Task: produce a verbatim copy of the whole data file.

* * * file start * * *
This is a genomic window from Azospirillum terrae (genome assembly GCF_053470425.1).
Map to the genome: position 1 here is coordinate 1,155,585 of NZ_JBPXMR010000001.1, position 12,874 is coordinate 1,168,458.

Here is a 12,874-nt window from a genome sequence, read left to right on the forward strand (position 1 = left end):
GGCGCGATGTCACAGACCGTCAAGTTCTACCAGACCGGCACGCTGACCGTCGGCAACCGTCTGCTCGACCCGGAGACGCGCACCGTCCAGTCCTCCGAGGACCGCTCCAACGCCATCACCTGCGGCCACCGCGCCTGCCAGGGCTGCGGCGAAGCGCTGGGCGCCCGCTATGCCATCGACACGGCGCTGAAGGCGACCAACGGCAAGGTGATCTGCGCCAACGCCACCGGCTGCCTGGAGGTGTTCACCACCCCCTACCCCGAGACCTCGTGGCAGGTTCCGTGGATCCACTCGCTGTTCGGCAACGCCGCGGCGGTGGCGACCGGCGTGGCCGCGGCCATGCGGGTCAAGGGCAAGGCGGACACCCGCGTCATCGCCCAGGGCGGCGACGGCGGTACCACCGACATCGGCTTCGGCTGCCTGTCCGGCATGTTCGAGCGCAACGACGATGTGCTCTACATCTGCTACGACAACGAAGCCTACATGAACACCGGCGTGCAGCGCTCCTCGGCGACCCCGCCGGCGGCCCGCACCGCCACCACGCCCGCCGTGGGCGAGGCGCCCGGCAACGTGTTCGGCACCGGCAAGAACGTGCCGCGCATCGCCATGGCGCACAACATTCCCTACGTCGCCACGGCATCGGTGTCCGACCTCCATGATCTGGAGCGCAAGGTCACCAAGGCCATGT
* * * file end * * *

This is a genomic window from Azospirillum terrae (genome assembly GCF_053470425.1).
Map to the genome: position 1 here is coordinate 1,155,585 of NZ_JBPXMR010000001.1, position 12,874 is coordinate 1,168,458.

Here is a 12,874-nt window from a genome sequence, read left to right on the forward strand (position 1 = left end):
GGCGCGATGTCACAGACCGTCAAGTTCTACCAGACCGGCACGCTGACCGTCGGCAACCGTCTGCTCGACCCGGAGACGCGCACCGTCCAGTCCTCCGAGGACCGCTCCAACGCCATCACCTGCGGCCACCGCGCCTGCCAGGGCTGCGGCGAAGCGCTGGGCGCCCGCTATGCCATCGACACGGCGCTGAAGGCGACCAACGGCAAGGTGATCTGCGCCAACGCCACCGGCTGCCTGGAGGTGTTCACCACCCCCTACCCCGAGACCTCGTGGCAGGTTCCGTGGATCCACTCGCTGTTCGGCAACGCCGCGGCGGTGGCGACCGGCGTGGCCGCGGCCATGCGGGTCAAGGGCAAGGCGGACACCCGCGTCATCGCCCAGGGCGGCGACGGCGGTACCACCGACATCGGCTTCGGCTGCCTGTCCGGCATGTTCGAGCGCAACGACGATGTGCTCTACATCTGCTACGACAACGAAGCCTACATGAACACCGGCGTGCAGCGCTCCTCGGCGACCCCGCCGGCGGCCCGCACCGCCACCACGCCCGCCGTGGGCGAGGCGCCCGGCAACGTGTTCGGCACCGGCAAGAACGTGCCGCGCATCGCCATGGCGCACAACATTCCCTACGTCGCCACGGCATCGGTGTCCGACCTCCATGATCTGGAGCGCAAGGTCACCAAGGCCATGT